I think what user32626 said is a good idea, of having those flawed beliefs get in the way of their goals. But I think there are ways to take it further. I think it's possible to have background/supporting characters who have more rounded beliefs, or the polar opposite. These characters of yours have flawed opinions, challenge those opinions, and (over time, of course) force your characters to grow, introduce them to other characters or situations that challenge how they think about the world and about themselves. How is their mindset holding them back? Do they know it's an obstacle? Do they want to change?

I think, overall, it is the message you shape about these beliefs that make all the difference. You, obviously, don't want to promote these ideas, but they are real mindsets that people have. You can demonstrate these mindsets and challenge them and use these flawed mindsets to spread a broader message.

  • Seems you caught me just as I edited the question, because I'd already thought of the first two major points you make, but nicely brought up with the last paragraph. I hadn't thought of it that way; the narrative forms a shape around a set of expressed beliefs. It's a good metaphor for how the story works as a whole. – Matthew Dave Aug 7 '18 at 12:19
  • yeah, lol that was as you edited it. glad you seem to have it (at least partially) figured out, though! – Sarah Stark Aug 7 '18 at 12:24
  • Alas, seems some readers think I'm pro-slutshaming. Part of me wants to demonise them as simply reacting blindly to the word 'slut' without considering context, but you can't improve your craft by demonising critics. – Matthew Dave Aug 7 '18 at 15:07
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I think the most effective method of showing that a POV character has a sense of reality that is in some way warped is to contrast their beliefs with the concrete events of the narrative, and have them be baffled by the way things don't line up with their expectations.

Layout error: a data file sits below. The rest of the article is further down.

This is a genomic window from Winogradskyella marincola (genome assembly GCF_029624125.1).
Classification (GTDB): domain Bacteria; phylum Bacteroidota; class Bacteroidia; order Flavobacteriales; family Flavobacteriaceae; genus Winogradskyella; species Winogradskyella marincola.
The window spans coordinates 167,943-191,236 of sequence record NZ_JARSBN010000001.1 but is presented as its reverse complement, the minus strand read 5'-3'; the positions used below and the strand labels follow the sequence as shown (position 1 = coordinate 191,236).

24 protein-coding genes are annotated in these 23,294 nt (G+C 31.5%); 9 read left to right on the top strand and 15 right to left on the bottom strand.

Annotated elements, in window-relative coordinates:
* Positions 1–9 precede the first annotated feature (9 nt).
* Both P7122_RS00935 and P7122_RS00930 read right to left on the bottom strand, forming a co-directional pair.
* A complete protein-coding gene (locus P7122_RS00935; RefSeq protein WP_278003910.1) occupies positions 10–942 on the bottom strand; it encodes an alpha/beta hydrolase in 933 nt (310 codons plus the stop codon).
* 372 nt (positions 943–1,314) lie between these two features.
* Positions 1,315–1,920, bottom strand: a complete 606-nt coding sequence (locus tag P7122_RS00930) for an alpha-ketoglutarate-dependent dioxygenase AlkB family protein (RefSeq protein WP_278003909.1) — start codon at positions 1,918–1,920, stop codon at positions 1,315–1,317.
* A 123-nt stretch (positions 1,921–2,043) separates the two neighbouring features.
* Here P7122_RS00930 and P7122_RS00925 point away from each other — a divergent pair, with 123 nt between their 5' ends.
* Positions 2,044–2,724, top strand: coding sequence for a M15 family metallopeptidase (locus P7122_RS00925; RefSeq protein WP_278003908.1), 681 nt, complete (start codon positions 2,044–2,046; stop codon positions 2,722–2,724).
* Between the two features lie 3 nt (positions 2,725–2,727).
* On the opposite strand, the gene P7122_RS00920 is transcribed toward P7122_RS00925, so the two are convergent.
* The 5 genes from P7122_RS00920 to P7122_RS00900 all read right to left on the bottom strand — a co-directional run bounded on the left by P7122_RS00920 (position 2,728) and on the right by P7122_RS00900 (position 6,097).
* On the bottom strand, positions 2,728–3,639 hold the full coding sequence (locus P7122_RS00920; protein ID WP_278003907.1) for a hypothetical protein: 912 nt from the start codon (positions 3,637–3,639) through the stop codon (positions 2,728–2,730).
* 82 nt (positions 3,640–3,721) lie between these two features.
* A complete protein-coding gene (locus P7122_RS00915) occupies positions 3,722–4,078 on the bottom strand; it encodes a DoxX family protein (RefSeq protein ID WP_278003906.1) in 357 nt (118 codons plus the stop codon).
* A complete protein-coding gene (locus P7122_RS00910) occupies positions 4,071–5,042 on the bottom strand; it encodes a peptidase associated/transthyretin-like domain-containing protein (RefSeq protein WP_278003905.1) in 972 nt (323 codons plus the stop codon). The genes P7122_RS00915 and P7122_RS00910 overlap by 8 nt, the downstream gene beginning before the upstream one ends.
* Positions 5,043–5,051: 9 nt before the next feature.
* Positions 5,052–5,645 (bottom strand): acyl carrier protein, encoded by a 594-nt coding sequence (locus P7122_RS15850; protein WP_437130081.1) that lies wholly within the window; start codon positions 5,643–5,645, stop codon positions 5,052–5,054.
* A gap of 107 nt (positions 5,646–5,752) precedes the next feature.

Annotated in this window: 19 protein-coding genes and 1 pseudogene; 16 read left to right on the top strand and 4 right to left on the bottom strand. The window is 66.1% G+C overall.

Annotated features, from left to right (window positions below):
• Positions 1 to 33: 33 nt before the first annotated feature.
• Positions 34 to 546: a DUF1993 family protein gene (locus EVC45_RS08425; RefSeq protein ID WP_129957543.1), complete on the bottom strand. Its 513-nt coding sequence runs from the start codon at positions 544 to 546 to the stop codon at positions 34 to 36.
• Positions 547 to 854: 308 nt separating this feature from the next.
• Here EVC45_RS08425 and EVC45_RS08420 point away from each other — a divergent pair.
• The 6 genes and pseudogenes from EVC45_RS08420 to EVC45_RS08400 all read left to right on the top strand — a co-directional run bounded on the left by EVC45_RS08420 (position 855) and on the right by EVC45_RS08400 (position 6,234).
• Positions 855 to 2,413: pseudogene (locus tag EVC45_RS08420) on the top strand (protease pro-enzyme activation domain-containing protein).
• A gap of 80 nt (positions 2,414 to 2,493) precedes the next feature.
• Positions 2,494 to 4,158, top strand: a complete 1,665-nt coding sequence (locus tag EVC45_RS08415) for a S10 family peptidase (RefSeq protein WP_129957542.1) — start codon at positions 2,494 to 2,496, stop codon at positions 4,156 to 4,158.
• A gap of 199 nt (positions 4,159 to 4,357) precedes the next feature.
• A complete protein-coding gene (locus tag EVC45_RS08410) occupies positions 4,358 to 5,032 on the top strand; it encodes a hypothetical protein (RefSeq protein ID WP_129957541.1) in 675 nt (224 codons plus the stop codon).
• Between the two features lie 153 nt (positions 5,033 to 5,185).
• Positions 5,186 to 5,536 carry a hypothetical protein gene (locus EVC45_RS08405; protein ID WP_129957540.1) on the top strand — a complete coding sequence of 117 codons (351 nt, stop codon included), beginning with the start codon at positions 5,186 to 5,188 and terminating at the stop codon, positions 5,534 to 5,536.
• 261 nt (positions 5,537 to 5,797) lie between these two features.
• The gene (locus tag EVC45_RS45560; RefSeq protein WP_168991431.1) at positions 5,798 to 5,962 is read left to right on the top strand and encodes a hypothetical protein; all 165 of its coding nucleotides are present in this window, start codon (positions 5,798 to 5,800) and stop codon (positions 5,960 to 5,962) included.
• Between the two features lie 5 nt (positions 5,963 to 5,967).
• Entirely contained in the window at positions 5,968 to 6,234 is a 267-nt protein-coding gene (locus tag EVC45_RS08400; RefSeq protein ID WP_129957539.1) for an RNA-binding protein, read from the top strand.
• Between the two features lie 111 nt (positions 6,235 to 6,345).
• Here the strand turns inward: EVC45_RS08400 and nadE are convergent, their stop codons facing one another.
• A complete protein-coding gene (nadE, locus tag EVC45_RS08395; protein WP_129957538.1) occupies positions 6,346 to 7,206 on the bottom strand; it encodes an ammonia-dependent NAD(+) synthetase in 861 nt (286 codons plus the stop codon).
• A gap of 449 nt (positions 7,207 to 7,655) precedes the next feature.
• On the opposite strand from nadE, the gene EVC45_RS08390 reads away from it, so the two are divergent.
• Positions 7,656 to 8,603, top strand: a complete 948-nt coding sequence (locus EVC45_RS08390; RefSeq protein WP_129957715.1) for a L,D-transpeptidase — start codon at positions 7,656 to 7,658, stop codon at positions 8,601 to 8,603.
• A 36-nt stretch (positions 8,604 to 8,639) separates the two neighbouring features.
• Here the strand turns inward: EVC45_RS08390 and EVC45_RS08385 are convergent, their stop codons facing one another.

The issue is that reader interpretations are tricky; clarifying the flawed nature of the main character's perspective is not necessarily going to change readers' perspectives on the message you are sending.

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A good solution is to clearly show how the flaws are an obstacle for the character when they try to achieve their goals.

For example, if the girl in your story manages to seduce the boy who is in a relationship and has great sex with him, it might seem as if you endorse such behavior. But if the boy rejects her and expresses his contempt for her because she tries to have sex with him although she knows that he's in a relationship and others witness her attempt at seduction and she is socially isolated as a "slut", then all this makes it clear to the reader that you do not endorse sluttiness but rather want to show how it is a problem for those who behave in such a way, because it increases the loneliness and leads to further trauma.

  • That was one of the ideas I had, and one I've implemented; reality/other sympathetic characters disagreeing with their worldview. The example I have in mine is that while the girl POV views promiscuity with fear and resentment, the guy POV is extremely accepting of promiscuous women (his love interest is implied to be promiscuous whenever she's single) and outright rejects another woman's claims that her virginity makes her superior. And yes, in terms of the girl's romantic pursuits, he reciprocates, but both of them are fraught with guilt and self-loathing from their illicit behaviour. – Matthew Dave Aug 7 '18 at 11:44
  • Ultimately, the one kiss they have is unsatisfying and the consequences are fatal for the guy. However, that's besides the point. This was more to do with her internal demonisation of sexual desire at all, not the wrongness of pursuing her crush – Matthew Dave Aug 7 '18 at 11:49